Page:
Stevia

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Native to South America, this herb grows into a shrub, producing a natural sweetener obtained from the leaves. The substance extracted from the leaves is called stevioside, which has no calories and is considered to be over 100 times sweeter than granulated cane sugar. Also known as the Sugar Herb, Stevia leaves have been used by the people of Brazil and Paraguay for hundreds of years as a means of sweetening food.

Although Stevia is approved as a sweetener in Brazil, Paraguay, and Japan, it has not been approved by the Food and Drug Administration to be marketed as a sweetener in the United States. It is however, sold in some health food stores in the United States as a dietary supplement (which do not require the same standards that are placed upon the food supply), but it must be labeled as a supplement and cannot be labeled as a sweetener or as being sweet. The reason why Stevia has not been approved for sale as a food product in the United States is that researchers have discovered a substance in stevioside that causes changes to occur in the genes of some laboratory animals. It is unclear whether the same changes occur in humans research into this herb is ongoing before the sweetener can be approved as a food product in the United States. It is worth noting that there have been no reports of adverse reactions in people where Stevia is commonly used, however consumption of the sweetener in these countries is low to moderate.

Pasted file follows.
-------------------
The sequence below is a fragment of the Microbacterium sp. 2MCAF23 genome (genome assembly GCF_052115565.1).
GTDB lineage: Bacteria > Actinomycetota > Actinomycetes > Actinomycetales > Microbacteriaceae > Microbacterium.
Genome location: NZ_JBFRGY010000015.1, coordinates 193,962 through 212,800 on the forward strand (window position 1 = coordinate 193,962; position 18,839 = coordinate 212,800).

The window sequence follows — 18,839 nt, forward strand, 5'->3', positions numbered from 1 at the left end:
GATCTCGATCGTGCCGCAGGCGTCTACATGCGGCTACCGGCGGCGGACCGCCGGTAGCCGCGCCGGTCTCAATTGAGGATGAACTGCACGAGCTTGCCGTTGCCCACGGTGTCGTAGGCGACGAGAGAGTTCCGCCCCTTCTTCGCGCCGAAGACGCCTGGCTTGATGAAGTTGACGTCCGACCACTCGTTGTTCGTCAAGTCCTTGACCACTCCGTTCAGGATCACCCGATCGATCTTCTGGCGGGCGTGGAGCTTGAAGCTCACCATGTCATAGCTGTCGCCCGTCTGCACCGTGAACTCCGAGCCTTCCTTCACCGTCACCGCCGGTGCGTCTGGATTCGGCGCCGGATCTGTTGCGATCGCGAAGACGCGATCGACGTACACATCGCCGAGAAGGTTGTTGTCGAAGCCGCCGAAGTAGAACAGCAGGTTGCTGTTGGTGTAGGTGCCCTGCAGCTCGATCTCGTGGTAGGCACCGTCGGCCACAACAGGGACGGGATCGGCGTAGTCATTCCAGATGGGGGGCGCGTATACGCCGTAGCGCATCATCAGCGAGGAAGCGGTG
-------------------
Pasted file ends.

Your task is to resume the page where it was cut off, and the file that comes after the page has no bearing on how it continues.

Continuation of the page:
Stevia is believed to have medicinal properties that assist with healing cuts by placing the leaf directly on the wound and also it is believed to provide relief for other skin irritations such as acme, dermatitis, eczema, and some related skin problems. It is easy to digest and is believed to increase energy levels. In the U.S. it is used as a dietary supplement but not as a food additive. However in many other countries it is currently being used in foods and as a sweetener in beverages.

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